Lindsay Dahl is the beauty hero we all need. She is the VP of Social + Environmental Responsibility at Beautycounter, a soon-to-be mama, and the ultimate mover + shaker for promoting safer cosmetics for all. She’s been in the advocacy game since 2004, pushing for government regulation of toxins and harmful chemicals found in your everyday products.
She also helped build the Safer Chemicals, Healthy Families campaign, which is the largest campaign in the US to push for healthier, safer consumer products.
Lindsay built her career working tirelessly to push for environmental policy and hold the consumer product and cosmetic industries accountable for the ingredients they put into their products (and effectively into your bodies).
Read below to get Lindsay’s take on everything cosmetic regulation and advocacy work in the Wild West of the beauty industry.
What is the current status of cosmetic regulation and legislation in the US government?
Beauty is a $62 billion dollar business here in the United States. Yet, only two and a half pages of legislation governs this growing industry. Compared with the EU which bans or restricts over 1,400 ingredients and Canada tackling 600 ingredients, the US has only moved to remove 30 ingredients from personal care products.
In recent years, more and more lawmakers are hearing from people like you that clean beauty and safer skin care matters to them, and as a result there has been movement in Congress to advance better beauty legislation (with expected action in 2019).
Why is government oversight important for safer cosmetics?
Wouldn’t it be nice to walk into any store and know the beauty product you buy is safe for your health? This simple concept is why government oversight is important, it shouldn’t be up to the consumer to do extensive research before purchasing sunscreen, face cream or lipstick.
What are you doing in your personal and professional lives to push for safer cosmetics?
I live and breathe this work and the line between professional and personal is blurred! At Beautycounter, in additional to overseeing sustainability and giving, I direct all of our federal and state advocacy efforts which includes our lobbying presence in DC and asking friends of the brand to contact their members of Congress! Just this last spring, we trained nearly 1,500 Beautycounter Consultants to meet with their Members of Parliament and Congress in their hometowns, putting democracy in action.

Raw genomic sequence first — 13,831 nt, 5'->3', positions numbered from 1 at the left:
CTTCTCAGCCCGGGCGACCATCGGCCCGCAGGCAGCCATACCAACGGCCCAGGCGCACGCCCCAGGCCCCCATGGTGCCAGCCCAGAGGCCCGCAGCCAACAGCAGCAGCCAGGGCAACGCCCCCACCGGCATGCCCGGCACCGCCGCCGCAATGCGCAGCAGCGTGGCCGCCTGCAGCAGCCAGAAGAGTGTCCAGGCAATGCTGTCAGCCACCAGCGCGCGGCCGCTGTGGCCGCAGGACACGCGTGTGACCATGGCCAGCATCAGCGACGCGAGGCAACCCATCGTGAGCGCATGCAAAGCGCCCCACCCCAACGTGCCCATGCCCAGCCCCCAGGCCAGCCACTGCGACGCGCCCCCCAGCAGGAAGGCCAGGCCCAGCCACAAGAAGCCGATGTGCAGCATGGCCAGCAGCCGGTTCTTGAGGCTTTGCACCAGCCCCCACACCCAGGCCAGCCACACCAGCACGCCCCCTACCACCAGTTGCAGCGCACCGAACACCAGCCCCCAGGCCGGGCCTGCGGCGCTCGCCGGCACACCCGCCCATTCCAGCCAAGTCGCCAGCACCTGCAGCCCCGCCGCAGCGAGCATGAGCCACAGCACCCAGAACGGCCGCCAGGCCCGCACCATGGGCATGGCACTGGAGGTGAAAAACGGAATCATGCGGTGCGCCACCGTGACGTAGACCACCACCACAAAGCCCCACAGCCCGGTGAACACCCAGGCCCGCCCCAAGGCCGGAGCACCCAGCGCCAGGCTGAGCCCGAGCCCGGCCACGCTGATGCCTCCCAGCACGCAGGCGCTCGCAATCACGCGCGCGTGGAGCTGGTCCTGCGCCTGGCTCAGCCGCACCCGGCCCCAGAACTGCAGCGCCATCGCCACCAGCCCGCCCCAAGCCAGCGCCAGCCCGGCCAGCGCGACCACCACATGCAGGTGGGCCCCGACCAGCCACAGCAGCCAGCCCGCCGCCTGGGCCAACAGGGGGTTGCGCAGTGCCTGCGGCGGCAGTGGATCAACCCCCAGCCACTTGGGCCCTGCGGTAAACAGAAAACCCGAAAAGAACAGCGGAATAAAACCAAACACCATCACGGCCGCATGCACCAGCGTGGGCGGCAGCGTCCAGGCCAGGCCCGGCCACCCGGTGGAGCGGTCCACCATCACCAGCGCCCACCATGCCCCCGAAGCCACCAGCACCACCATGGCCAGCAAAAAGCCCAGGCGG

On a personal level, I continue to educate my friends and family about the need to leverage their voices and why every phone call, vote and email counts when it comes to the political process. I think people are so turned off by the politics of today, that we sometimes forget that there are really important issues where our voices can make a difference.
How would you encourage others to stand up for or get involved with the cosmetic regulation fight?
It takes less than two minutes to have a significant impact. All you need to do is text the word BETTERBEAUTY to 52886, and you’ll receive a link in your text message to email your Members of Congress!
Second, support businesses like Clary and Beautycounter, who are creating products that are good for your health. By voting with your wallet, you show lawmakers that companies succeed when they place the health of their customers first.
What achievements have you made with lobbying since you started?
In the nearly six years since Beautycounter began fighting for cosmetic reform, we have made significant impact in the personal care industry. At the state level, we have lent our business voice to efforts to pass consumer health-protective legislation in Oregon, Hawaii and California – and succeeded. These state laws have a ripple effect and over the past five years, the conversation has shifted in DC as cosmetic reform has become an issue of not ifbut when.
This past July, we held a Congressional briefing focused on examining the disparate impact of harmful ingredients in personal care products for women of color. I believe that lasting and meaningful change in our cosmetic laws can only come about when it is felt by everyone, regardless of their race, gender or socio-economic background.
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